Here it is or I Love this?

26 February, 2018

"These paintings go beyond even love.  It is, of course, natural to love each one of these things if you have made them.  In the latter, everyone must then look carefully to see whether I have loved it."

Rainer Maria Rilke, Poet

How did we move from Realism to Impressionism?  Once upon a time, people painted the actual things and then there was a feeling of an impression of those things - the appearance became different.  How did it arise within humans to move from the actual to sensuousness?  From the real to the atmospheric?  According to Rilke, instead of painting, 'Here it is', Impressionists painted 'I love this.'  They - being, Cezanne, then Turner and Rothko and now Zumthor.  All four Lovers are my favourites.  In some realistic painting, I can tell the artist did not love the landscape.  In the latter, I get the impression that Cezanne has been consumed by the act of love in his work.  I then consume and Love his work out of which a pure thing arose.  The same can be said of poetry or sculpture or film, I just know if the maker loves their work.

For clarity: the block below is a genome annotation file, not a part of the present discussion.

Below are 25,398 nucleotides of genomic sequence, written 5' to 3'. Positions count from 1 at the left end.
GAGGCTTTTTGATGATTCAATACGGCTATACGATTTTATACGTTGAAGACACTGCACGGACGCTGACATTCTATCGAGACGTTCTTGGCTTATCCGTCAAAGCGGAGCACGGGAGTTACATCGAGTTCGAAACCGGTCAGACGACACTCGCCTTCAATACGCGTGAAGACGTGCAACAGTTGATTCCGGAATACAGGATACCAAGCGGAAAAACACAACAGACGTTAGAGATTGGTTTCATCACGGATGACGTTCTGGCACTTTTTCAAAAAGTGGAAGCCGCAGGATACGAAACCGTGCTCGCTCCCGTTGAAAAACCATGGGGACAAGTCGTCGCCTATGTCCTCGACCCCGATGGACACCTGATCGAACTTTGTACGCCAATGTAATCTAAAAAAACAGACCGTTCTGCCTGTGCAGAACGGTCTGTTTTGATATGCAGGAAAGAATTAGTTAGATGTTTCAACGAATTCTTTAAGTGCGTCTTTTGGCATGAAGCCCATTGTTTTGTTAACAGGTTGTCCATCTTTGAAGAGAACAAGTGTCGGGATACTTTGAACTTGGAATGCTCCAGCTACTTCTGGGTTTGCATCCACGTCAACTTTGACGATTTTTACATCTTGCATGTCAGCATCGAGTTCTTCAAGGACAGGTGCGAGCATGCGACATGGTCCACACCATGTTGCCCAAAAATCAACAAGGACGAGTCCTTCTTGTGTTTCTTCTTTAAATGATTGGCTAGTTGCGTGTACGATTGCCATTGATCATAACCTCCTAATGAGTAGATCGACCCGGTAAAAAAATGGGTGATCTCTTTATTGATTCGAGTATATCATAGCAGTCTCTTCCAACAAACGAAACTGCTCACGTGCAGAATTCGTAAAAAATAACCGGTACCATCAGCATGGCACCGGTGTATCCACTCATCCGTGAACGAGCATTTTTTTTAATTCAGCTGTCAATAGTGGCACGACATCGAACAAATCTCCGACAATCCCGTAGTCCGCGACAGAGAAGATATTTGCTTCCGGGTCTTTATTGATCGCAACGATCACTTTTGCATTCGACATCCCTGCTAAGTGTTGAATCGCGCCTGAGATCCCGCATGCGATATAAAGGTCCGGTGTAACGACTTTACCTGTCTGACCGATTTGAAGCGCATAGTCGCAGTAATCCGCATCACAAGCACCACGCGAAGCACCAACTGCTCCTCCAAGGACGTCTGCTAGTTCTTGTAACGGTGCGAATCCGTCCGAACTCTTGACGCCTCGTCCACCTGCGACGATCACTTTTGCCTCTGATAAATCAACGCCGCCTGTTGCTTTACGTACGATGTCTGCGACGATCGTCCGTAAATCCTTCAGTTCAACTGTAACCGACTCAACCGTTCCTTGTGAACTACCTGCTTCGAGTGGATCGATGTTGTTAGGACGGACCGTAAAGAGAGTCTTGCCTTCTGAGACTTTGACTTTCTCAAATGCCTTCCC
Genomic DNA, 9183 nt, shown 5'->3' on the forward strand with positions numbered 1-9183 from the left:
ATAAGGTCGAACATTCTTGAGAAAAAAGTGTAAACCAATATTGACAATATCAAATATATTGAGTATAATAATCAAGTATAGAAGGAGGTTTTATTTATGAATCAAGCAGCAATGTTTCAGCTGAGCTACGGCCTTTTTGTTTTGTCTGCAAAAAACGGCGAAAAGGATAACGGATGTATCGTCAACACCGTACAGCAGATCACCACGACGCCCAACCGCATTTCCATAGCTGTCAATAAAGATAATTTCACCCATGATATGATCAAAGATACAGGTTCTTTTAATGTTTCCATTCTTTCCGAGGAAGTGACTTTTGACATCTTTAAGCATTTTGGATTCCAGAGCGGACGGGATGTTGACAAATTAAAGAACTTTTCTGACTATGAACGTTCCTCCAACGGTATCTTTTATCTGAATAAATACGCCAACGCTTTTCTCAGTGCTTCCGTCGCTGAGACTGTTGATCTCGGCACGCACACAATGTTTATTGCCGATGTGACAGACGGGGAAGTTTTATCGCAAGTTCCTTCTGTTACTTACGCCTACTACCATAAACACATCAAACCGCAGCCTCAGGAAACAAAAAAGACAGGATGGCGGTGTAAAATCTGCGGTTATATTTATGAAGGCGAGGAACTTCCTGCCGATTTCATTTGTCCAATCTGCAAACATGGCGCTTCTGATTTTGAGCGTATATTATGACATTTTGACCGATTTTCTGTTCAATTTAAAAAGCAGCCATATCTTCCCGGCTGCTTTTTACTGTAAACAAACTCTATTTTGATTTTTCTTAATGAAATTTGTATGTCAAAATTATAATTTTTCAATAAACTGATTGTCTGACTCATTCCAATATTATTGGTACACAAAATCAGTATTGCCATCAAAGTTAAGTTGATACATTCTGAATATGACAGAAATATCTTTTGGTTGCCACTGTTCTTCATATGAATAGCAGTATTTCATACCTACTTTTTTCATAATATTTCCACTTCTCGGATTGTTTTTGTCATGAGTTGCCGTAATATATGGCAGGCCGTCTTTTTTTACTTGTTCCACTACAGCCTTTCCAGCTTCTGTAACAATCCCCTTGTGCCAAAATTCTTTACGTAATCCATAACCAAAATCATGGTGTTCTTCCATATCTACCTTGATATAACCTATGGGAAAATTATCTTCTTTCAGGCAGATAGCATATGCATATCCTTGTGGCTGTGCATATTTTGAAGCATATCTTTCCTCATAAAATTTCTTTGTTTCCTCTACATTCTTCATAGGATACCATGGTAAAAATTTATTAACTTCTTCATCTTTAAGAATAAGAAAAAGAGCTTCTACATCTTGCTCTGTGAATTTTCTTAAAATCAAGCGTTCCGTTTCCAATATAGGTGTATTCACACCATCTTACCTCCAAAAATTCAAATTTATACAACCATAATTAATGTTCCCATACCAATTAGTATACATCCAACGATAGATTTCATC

Architects need to learn from the early 19th century Impressionist movement.  I still see buildings today, in 2018, that say, "Here it is."  It conveys itself to the world and is consumed.  Some Architects say, "I hate this" to me.  But I want architecture where the architect talks to me eloquently, slowly, thoughtfully and I want them to say to me bashfully, "I love this."  I want them to have humility when they say this to me through their details.  Of course I am interested in my continual absorption of things visually, but I am also interested in the this tangible world versus the ambiguity of our own nature.  What has become decisive for me in my work and all the arts is not the outward appearance but their inner most origin of meaning, which is beauty and love.  It helps me as an Architect to appreciate these things if I have beauty and love in my life, which I do.  I believe there is a realm beyond our human senses that the arts tap into and that is what I am searching for and will continue to do so for my entire life.  I want to say to people about the things I make, "He loved this."